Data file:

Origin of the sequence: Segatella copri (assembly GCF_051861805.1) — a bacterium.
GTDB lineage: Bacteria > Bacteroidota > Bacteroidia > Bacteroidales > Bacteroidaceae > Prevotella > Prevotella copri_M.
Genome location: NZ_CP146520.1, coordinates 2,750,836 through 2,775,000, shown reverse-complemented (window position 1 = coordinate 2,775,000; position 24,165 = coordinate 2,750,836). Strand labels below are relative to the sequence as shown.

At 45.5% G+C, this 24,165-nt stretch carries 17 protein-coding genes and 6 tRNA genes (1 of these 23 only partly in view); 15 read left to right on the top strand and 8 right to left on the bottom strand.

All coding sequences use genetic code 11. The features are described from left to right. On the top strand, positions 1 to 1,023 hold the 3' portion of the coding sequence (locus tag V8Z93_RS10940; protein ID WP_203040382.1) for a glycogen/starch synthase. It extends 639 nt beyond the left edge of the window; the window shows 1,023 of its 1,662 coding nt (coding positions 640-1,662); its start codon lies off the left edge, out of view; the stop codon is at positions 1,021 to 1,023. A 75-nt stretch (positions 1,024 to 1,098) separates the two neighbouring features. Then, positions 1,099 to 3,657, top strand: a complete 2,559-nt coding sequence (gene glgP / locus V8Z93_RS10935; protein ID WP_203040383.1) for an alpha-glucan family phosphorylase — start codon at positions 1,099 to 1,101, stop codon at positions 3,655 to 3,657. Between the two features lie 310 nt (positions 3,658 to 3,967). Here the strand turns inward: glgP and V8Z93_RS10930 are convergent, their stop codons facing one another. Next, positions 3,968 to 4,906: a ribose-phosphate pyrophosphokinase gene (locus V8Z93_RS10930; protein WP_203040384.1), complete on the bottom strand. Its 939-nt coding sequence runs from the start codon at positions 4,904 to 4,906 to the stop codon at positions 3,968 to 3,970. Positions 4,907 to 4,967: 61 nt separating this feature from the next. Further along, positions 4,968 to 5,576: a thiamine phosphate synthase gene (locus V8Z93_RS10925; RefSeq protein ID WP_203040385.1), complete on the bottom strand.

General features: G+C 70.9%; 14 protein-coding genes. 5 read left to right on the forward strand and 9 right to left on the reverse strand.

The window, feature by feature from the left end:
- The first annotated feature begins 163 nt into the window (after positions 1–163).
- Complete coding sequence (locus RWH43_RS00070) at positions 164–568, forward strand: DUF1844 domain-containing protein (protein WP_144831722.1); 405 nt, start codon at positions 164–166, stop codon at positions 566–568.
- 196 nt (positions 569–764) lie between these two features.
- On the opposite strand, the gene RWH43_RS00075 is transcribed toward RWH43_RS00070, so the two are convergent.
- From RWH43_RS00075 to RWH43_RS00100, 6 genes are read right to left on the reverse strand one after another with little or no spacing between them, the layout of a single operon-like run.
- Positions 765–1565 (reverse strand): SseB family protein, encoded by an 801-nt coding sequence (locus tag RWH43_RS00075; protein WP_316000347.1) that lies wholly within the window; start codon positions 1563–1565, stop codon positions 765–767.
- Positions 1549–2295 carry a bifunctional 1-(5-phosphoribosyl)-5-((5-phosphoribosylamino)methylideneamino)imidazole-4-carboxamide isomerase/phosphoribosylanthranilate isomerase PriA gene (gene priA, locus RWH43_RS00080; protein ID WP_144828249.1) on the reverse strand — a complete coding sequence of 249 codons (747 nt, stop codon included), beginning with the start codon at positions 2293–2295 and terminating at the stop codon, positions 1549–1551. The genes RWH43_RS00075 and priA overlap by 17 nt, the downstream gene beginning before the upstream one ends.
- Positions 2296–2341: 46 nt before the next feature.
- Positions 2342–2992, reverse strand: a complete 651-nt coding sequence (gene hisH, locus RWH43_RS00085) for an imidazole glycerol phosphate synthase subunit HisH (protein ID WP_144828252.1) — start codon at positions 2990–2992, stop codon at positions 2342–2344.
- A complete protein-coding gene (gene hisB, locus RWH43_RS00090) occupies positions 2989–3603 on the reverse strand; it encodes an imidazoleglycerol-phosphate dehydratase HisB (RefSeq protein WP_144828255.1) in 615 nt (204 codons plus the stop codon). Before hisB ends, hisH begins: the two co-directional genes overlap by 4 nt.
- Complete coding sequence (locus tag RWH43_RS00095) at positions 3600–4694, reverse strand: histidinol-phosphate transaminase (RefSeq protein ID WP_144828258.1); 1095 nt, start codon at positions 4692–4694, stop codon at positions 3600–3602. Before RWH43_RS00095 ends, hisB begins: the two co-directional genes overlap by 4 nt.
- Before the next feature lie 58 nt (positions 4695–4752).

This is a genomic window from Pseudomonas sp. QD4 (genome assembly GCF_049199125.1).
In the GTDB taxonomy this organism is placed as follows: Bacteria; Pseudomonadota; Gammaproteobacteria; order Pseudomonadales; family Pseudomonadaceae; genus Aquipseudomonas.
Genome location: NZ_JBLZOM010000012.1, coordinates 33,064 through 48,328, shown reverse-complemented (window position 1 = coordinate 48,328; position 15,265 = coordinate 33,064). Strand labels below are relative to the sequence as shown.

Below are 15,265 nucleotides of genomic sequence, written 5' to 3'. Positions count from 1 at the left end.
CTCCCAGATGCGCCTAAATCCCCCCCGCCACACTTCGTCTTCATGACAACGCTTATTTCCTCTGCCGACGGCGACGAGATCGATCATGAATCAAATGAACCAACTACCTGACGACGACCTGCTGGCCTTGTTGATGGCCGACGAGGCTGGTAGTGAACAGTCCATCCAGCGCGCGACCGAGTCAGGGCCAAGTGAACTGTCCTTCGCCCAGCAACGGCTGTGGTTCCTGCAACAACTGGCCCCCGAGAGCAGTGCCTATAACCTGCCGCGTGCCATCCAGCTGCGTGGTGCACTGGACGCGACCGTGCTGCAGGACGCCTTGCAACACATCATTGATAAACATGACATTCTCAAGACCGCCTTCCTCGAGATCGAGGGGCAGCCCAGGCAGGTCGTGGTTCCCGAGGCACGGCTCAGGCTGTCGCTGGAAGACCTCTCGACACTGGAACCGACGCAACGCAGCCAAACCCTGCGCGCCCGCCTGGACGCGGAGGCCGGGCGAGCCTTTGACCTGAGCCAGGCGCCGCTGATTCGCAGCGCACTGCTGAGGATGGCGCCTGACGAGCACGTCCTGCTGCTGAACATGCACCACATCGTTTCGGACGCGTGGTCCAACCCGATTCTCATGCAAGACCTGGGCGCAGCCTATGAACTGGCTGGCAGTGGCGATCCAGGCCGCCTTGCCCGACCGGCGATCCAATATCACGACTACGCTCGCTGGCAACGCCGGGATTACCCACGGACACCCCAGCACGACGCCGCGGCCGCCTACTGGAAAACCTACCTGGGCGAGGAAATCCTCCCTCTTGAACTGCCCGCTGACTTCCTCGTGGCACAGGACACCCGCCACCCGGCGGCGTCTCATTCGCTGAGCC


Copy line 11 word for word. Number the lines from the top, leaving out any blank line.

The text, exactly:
- On the opposite strand, the gene RWH43_RS00075 is transcribed toward RWH43_RS00070, so the two are convergent.